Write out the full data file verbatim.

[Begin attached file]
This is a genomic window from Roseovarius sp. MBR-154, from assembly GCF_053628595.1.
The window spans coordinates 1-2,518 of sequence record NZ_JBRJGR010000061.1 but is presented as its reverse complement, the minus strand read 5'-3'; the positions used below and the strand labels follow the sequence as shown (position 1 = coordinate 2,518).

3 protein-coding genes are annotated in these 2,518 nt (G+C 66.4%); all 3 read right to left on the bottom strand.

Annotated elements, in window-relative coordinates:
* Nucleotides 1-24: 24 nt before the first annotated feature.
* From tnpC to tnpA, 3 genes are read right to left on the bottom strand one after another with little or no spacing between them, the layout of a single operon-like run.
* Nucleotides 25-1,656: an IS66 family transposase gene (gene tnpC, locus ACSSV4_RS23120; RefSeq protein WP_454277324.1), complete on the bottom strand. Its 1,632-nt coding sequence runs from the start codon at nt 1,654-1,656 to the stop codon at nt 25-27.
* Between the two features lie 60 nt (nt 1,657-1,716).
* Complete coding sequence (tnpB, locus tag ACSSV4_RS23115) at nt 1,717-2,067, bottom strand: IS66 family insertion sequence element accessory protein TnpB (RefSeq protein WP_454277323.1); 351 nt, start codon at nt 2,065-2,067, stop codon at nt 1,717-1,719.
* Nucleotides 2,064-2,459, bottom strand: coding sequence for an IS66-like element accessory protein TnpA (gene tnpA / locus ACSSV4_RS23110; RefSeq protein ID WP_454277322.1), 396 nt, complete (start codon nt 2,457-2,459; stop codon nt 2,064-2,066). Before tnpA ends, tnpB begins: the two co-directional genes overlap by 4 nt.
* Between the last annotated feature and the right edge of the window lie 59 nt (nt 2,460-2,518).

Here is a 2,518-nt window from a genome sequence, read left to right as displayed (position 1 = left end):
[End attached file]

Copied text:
This is a genomic window from Roseovarius sp. MBR-154, from assembly GCF_053628595.1.
The window spans coordinates 1-2,518 of sequence record NZ_JBRJGR010000061.1 but is presented as its reverse complement, the minus strand read 5'-3'; the positions used below and the strand labels follow the sequence as shown (position 1 = coordinate 2,518).

3 protein-coding genes are annotated in these 2,518 nt (G+C 66.4%); all 3 read right to left on the bottom strand.

Annotated elements, in window-relative coordinates:
* Nucleotides 1-24: 24 nt before the first annotated feature.
* From tnpC to tnpA, 3 genes are read right to left on the bottom strand one after another with little or no spacing between them, the layout of a single operon-like run.
* Nucleotides 25-1,656: an IS66 family transposase gene (gene tnpC, locus ACSSV4_RS23120; RefSeq protein WP_454277324.1), complete on the bottom strand. Its 1,632-nt coding sequence runs from the start codon at nt 1,654-1,656 to the stop codon at nt 25-27.
* Between the two features lie 60 nt (nt 1,657-1,716).
* Complete coding sequence (tnpB, locus tag ACSSV4_RS23115) at nt 1,717-2,067, bottom strand: IS66 family insertion sequence element accessory protein TnpB (RefSeq protein WP_454277323.1); 351 nt, start codon at nt 2,065-2,067, stop codon at nt 1,717-1,719.
* Nucleotides 2,064-2,459, bottom strand: coding sequence for an IS66-like element accessory protein TnpA (gene tnpA / locus ACSSV4_RS23110; RefSeq protein ID WP_454277322.1), 396 nt, complete (start codon nt 2,457-2,459; stop codon nt 2,064-2,066). Before tnpA ends, tnpB begins: the two co-directional genes overlap by 4 nt.
* Between the last annotated feature and the right edge of the window lie 59 nt (nt 2,460-2,518).

Here is a 2,518-nt window from a genome sequence, read left to right as displayed (position 1 = left end):